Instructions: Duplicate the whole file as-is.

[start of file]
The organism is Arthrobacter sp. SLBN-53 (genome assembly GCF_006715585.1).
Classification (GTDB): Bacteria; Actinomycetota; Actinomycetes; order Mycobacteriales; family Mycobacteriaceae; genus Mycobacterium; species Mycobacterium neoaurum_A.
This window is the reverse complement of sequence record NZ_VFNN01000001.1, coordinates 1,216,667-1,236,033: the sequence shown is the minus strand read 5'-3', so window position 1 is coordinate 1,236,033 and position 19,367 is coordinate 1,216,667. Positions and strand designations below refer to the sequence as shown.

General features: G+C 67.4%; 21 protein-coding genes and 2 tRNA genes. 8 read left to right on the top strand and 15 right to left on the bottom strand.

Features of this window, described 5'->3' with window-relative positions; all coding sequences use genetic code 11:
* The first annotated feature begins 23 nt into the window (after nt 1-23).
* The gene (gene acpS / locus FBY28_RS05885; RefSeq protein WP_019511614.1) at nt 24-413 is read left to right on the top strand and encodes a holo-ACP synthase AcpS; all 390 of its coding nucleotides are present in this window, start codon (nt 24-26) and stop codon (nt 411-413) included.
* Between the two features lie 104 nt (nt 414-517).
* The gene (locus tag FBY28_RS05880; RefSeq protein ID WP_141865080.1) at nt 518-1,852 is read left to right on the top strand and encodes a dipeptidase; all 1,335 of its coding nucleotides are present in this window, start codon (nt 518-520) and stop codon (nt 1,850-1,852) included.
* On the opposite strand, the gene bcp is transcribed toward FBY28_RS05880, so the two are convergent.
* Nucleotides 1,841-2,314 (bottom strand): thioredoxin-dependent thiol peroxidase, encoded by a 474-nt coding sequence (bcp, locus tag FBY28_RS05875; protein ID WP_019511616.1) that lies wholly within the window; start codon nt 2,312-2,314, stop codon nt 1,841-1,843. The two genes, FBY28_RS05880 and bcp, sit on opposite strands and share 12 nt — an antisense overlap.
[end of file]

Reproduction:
The organism is Arthrobacter sp. SLBN-53 (genome assembly GCF_006715585.1).
Classification (GTDB): Bacteria; Actinomycetota; Actinomycetes; order Mycobacteriales; family Mycobacteriaceae; genus Mycobacterium; species Mycobacterium neoaurum_A.
This window is the reverse complement of sequence record NZ_VFNN01000001.1, coordinates 1,216,667-1,236,033: the sequence shown is the minus strand read 5'-3', so window position 1 is coordinate 1,236,033 and position 19,367 is coordinate 1,216,667. Positions and strand designations below refer to the sequence as shown.

General features: G+C 67.4%; 21 protein-coding genes and 2 tRNA genes. 8 read left to right on the top strand and 15 right to left on the bottom strand.

Features of this window, described 5'->3' with window-relative positions; all coding sequences use genetic code 11:
* The first annotated feature begins 23 nt into the window (after nt 1-23).
* The gene (gene acpS / locus FBY28_RS05885; RefSeq protein WP_019511614.1) at nt 24-413 is read left to right on the top strand and encodes a holo-ACP synthase AcpS; all 390 of its coding nucleotides are present in this window, start codon (nt 24-26) and stop codon (nt 411-413) included.
* Between the two features lie 104 nt (nt 414-517).
* The gene (locus tag FBY28_RS05880; RefSeq protein ID WP_141865080.1) at nt 518-1,852 is read left to right on the top strand and encodes a dipeptidase; all 1,335 of its coding nucleotides are present in this window, start codon (nt 518-520) and stop codon (nt 1,850-1,852) included.
* On the opposite strand, the gene bcp is transcribed toward FBY28_RS05880, so the two are convergent.
* Nucleotides 1,841-2,314 (bottom strand): thioredoxin-dependent thiol peroxidase, encoded by a 474-nt coding sequence (bcp, locus tag FBY28_RS05875; protein ID WP_019511616.1) that lies wholly within the window; start codon nt 2,312-2,314, stop codon nt 1,841-1,843. The two genes, FBY28_RS05880 and bcp, sit on opposite strands and share 12 nt — an antisense overlap.